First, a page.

Actually, I've been reading that beans should go in a pressure canner - we were talking about that this morning while I was proofreading at the newspaper. One of the employees actually tried oven canning beans (yikes!) and another mentioned that she'd covered a story of an entire family that died of botulism (sp?). Good grief, it's no wonder that people are getting out of canning food anymore!

    Anyway. I do wish there was a better way than having that hot stove and all the humidity in the air. Hubs has a turkey cooker burner that runs off propane that he bought to brew beer . . . maybe I ought to look at moving my canning outside? I think it's too disconnected to do it that way, though . . .

  2. I've read that beans are also only to be pressure canned if they are just being done as canned beans. Same with corn, peas and most other regular vegetables, besides tomatoes. I'm sticking with pickle type things for that very reason! I am loving canning (other than the heat) and am excited for what a good thing it is for my family. However, I also want to be smart about not causing illness or death in those I love! And I do not own a pressure canner at this point. They scare me a bit, without reason I'm sure, but for now I am sticking with freezing vegetables that aren't tomatoes or pickles!

    I'm jealous of those homes that had outdoor kitchens for the summer...those women were smart! Although I'm sure they were awfully hot while canning, they could at least escape it when they went back in the house. I think I'd be considering that turkey cooker burner very seriously!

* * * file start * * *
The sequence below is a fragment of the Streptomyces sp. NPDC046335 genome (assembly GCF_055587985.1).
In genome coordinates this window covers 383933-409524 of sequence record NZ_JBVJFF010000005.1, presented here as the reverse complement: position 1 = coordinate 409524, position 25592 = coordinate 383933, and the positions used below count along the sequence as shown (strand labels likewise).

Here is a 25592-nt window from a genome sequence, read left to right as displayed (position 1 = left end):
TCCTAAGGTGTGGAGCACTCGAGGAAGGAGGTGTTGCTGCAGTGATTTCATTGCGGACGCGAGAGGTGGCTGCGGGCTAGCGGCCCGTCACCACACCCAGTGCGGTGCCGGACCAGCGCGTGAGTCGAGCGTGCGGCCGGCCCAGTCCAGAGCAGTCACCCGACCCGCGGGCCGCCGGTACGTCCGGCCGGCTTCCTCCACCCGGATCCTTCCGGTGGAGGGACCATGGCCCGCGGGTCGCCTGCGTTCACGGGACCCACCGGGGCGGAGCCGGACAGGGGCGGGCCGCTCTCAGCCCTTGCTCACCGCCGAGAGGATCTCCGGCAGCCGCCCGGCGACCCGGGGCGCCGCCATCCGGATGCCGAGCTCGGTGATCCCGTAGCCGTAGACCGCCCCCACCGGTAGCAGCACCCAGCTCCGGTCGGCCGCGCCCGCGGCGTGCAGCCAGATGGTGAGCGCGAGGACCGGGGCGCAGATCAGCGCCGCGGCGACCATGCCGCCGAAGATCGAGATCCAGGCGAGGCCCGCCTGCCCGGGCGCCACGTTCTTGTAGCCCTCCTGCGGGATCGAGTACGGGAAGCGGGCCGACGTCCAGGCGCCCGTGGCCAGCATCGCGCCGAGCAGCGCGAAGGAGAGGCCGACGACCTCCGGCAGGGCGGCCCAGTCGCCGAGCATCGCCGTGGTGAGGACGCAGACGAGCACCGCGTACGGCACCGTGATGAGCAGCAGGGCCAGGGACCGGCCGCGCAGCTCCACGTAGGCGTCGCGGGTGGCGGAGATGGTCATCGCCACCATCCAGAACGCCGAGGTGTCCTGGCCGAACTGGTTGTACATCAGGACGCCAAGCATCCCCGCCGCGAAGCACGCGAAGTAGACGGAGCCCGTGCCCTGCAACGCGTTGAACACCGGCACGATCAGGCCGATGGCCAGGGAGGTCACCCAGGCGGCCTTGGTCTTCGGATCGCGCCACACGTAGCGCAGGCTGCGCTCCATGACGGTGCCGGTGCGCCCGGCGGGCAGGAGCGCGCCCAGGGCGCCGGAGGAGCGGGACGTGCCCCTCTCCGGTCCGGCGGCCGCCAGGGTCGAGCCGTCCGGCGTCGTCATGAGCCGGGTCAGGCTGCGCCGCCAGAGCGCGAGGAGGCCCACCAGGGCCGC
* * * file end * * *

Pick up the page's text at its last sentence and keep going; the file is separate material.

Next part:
They are saying we are going from the 80s to the 60s overnight here. Crazy weather!


  3. Acidic items can be water bathed. Via natural sources (fruit, tomatoes & a few other items). Most high acid food a bit of lemon juice is added as "insurance" of acidity. Low acid foods can be water bathed ONLY if they are in vinegar (5%), typically in a 5 to 1 ratio (but use a recipe). All other items need to be frozen (blanching burst cell walls & prevent enzymes from decomposing), or pressure canned.

    I love my pressure canner! But I grew up with my mom using one. They are not hard. I would recommend getting one with a gauge on top (to watch the pressure). As long as you follow directions, open with pressure at 0 - it's very easy & safe. Find someone in your area to show you the ropes! I highly recommend it!

  4. Thanks for the advice/information Andrea! I figure that my hesitation at pressure canning is more of a fear of the unknown more than anything else. Our freezer is big enough right now, but if we start buying local meat in bulk than I will need the freezer for that and the other veggies will need to be canned.

    Isn't it interesting how we gravitate towards what we grew up with? I'm fairly comfortable doing the canning after years and years away from it because I spent many summer days seeing my mom can. But she only used a water bath, so that is what I am doing too!

    Good luck with your canning.